Civil service looking to trim down

A wholesale restructuring of the Cayman Islands civil service, in some ways similar to an exercise that was recommended in a 2010 consultant report to government, is now under way.  

It has been given the somewhat clandestine-sounding name of “Project 1”, but government officials have actually made no secret 
of the review.  

The management of the Cayman Islands civil service noted Saturday that the “rationalisation exercise” will involve all of its ministries, portfolios, departments, statutory authorities and 
government companies.  

The review is to be led by civil service chief officers Eric Bush, Dax Basdeo and Alan Jones, along with an unnamed “expert” from the United Kingdom.  

“There are 13 ministries and portfolios, over 70 departments and sections, 25 statutory authorities and government companies and numerous boards, committees and commissions,” the meeting minutes from a 21 January civil service chief officers meeting read. “Some functions and responsibilities of these entities may be duplicated, obsolete, misplaced or require structural adjustments to better serve the needs of the country.”  

A report was expected to be complete this April detailing the civil service’s new organisational structure, including the addition of two new government ministries created under the 2009 Constitution Order.  

The rationalisation review was set to assist Governor Duncan Taylor in allocating responsibilities for the new government following the May general election.  

The Cayman Islands civil service has been working for quite some time on downsizing. Deputy Governor Franz Manderson has previously announced plans to cut civil service staff by some 360 positions within the next five years. There is also a “pay freeze” in effect for all members of the civil service that was announced last August.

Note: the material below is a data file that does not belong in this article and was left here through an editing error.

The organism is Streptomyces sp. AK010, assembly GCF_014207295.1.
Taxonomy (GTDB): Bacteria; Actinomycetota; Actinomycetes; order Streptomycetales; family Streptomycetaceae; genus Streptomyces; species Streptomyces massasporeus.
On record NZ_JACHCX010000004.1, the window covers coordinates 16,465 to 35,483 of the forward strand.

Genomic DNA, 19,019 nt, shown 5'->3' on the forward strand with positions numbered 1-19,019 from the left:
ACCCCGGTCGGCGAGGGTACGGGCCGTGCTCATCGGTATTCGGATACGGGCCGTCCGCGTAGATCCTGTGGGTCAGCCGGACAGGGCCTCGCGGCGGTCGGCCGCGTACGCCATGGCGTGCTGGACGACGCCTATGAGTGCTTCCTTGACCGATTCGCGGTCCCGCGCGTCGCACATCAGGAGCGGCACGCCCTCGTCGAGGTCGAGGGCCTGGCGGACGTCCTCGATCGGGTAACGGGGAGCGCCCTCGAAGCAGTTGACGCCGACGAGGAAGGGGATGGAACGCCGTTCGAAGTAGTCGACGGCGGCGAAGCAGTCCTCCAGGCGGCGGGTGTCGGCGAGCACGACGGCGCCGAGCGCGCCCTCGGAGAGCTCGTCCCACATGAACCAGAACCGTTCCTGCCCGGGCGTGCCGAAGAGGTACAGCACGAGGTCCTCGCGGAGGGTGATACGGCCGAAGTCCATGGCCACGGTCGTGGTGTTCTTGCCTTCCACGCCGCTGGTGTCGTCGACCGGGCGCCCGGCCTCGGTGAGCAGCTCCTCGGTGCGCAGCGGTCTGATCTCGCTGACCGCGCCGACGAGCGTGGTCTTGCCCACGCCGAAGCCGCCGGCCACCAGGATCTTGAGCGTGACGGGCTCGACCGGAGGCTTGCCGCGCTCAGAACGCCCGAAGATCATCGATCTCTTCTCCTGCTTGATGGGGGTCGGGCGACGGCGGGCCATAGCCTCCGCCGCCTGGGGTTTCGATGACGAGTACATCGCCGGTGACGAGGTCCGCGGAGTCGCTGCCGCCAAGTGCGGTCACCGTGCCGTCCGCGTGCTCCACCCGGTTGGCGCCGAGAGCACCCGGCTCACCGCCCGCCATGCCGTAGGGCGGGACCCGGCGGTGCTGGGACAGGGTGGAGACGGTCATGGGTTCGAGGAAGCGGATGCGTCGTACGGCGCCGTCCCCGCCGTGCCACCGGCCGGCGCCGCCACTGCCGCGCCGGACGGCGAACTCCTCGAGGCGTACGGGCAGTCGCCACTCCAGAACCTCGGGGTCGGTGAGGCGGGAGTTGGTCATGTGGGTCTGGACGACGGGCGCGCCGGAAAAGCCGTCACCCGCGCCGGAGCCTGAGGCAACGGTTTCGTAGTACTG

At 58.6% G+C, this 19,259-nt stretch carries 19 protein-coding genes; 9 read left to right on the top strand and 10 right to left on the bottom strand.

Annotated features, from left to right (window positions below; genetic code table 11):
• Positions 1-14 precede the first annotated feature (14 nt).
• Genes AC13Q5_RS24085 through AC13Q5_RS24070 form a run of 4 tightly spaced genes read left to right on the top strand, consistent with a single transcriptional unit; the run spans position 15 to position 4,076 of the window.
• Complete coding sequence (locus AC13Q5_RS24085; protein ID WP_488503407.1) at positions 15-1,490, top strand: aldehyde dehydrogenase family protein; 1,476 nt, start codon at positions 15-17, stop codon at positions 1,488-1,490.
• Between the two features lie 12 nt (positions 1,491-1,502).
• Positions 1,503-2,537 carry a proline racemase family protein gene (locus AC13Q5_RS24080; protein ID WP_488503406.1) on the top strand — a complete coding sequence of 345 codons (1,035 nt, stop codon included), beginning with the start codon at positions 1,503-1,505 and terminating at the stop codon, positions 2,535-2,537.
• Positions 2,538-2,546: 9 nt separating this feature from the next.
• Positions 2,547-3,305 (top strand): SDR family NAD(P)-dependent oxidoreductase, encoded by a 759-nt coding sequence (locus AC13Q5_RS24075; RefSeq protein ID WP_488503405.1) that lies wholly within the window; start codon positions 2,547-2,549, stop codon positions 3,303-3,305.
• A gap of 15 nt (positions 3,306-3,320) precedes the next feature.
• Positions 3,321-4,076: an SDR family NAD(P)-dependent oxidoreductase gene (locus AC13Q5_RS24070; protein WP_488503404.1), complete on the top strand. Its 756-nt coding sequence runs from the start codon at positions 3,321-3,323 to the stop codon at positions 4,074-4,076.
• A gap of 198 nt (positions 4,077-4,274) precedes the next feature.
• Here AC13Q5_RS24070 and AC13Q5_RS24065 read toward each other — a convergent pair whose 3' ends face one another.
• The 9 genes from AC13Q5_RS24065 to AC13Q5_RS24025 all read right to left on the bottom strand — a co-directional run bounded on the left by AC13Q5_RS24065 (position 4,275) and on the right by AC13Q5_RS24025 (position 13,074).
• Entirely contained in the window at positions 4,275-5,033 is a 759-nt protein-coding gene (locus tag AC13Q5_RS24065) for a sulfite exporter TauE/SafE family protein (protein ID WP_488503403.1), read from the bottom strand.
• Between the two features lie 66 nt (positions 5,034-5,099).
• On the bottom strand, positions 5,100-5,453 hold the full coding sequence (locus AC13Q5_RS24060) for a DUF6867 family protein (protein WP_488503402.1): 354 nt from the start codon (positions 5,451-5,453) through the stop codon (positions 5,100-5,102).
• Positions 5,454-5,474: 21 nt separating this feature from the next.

The service and its related authorities and companies still employ in the neighbourhood of 6,000 people – well more than 10 per cent of the entire workforce in the Cayman Islands. Both downsizing and privatisation of certain aspects within the government service were recommended in a consultant report released in early 2010, dubbed “the Miller/Shaw report”.  

The review, completed by former United States budget management director Jim Miller and former British Member of Parliament David Shaw, concluded that the only real savings within the Cayman Islands government budget would come in the area of personnel costs.  

“It is absolutely necessary that urgent action be taken to bring under control the costs of civil servants, including those in statutory authorities and state-owned enterprise,” the report read.  

The Cayman Islands civil service and government elected members have since rejected calls made in the report for across-the-board, 8 to 10 per cent salary reductions. However, the government has already taken steps to reduce the number of civil servants within core government.  

The Miller/Shaw report set the goal for that figure at just under 3,100 civil service employees, not counting those in statutory authorities and government-owned companies.  

A recommendation that the retirement age be raised to 65 has already been proposed in draft legislation for the National Pensions Law, but that would only affect private sector employees.